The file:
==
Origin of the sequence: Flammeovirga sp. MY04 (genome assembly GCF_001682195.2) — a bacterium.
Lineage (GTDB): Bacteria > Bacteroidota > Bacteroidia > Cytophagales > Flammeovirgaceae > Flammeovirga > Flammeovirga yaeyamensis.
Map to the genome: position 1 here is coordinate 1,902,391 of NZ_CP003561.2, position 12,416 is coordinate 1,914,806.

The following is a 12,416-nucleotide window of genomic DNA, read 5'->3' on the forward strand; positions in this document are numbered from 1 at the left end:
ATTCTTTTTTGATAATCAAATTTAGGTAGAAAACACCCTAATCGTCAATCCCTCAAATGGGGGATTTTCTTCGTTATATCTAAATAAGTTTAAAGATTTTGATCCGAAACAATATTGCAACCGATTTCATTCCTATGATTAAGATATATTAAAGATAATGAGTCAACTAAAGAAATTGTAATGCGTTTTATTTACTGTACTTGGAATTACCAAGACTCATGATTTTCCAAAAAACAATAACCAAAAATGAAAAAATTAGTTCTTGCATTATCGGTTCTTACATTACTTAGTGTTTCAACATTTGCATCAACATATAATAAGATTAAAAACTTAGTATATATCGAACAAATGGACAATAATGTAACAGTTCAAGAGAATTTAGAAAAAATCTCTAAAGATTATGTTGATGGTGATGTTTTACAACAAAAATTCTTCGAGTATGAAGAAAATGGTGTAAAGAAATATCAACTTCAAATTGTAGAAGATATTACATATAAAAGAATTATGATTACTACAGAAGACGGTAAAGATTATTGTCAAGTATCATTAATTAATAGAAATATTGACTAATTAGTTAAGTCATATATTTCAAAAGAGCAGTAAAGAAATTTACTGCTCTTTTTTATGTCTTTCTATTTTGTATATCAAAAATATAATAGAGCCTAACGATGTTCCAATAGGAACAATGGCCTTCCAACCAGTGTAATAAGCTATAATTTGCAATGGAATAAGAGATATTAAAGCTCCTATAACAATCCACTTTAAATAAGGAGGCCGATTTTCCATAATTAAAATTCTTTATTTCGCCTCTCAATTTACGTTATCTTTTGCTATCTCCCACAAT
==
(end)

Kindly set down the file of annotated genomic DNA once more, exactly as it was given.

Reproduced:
Origin of the sequence: Flammeovirga sp. MY04 (genome assembly GCF_001682195.2) — a bacterium.
Lineage (GTDB): Bacteria > Bacteroidota > Bacteroidia > Cytophagales > Flammeovirgaceae > Flammeovirga > Flammeovirga yaeyamensis.
Map to the genome: position 1 here is coordinate 1,902,391 of NZ_CP003561.2, position 12,416 is coordinate 1,914,806.

The following is a 12,416-nucleotide window of genomic DNA, read 5'->3' on the forward strand; positions in this document are numbered from 1 at the left end:
ATTCTTTTTTGATAATCAAATTTAGGTAGAAAACACCCTAATCGTCAATCCCTCAAATGGGGGATTTTCTTCGTTATATCTAAATAAGTTTAAAGATTTTGATCCGAAACAATATTGCAACCGATTTCATTCCTATGATTAAGATATATTAAAGATAATGAGTCAACTAAAGAAATTGTAATGCGTTTTATTTACTGTACTTGGAATTACCAAGACTCATGATTTTCCAAAAAACAATAACCAAAAATGAAAAAATTAGTTCTTGCATTATCGGTTCTTACATTACTTAGTGTTTCAACATTTGCATCAACATATAATAAGATTAAAAACTTAGTATATATCGAACAAATGGACAATAATGTAACAGTTCAAGAGAATTTAGAAAAAATCTCTAAAGATTATGTTGATGGTGATGTTTTACAACAAAAATTCTTCGAGTATGAAGAAAATGGTGTAAAGAAATATCAACTTCAAATTGTAGAAGATATTACATATAAAAGAATTATGATTACTACAGAAGACGGTAAAGATTATTGTCAAGTATCATTAATTAATAGAAATATTGACTAATTAGTTAAGTCATATATTTCAAAAGAGCAGTAAAGAAATTTACTGCTCTTTTTTATGTCTTTCTATTTTGTATATCAAAAATATAATAGAGCCTAACGATGTTCCAATAGGAACAATGGCCTTCCAACCAGTGTAATAAGCTATAATTTGCAATGGAATAAGAGATATTAAAGCTCCTATAACAATCCACTTTAAATAAGGAGGCCGATTTTCCATAATTAAAATTCTTTATTTCGCCTCTCAATTTACGTTATCTTTTGCTATCTCCCACAAT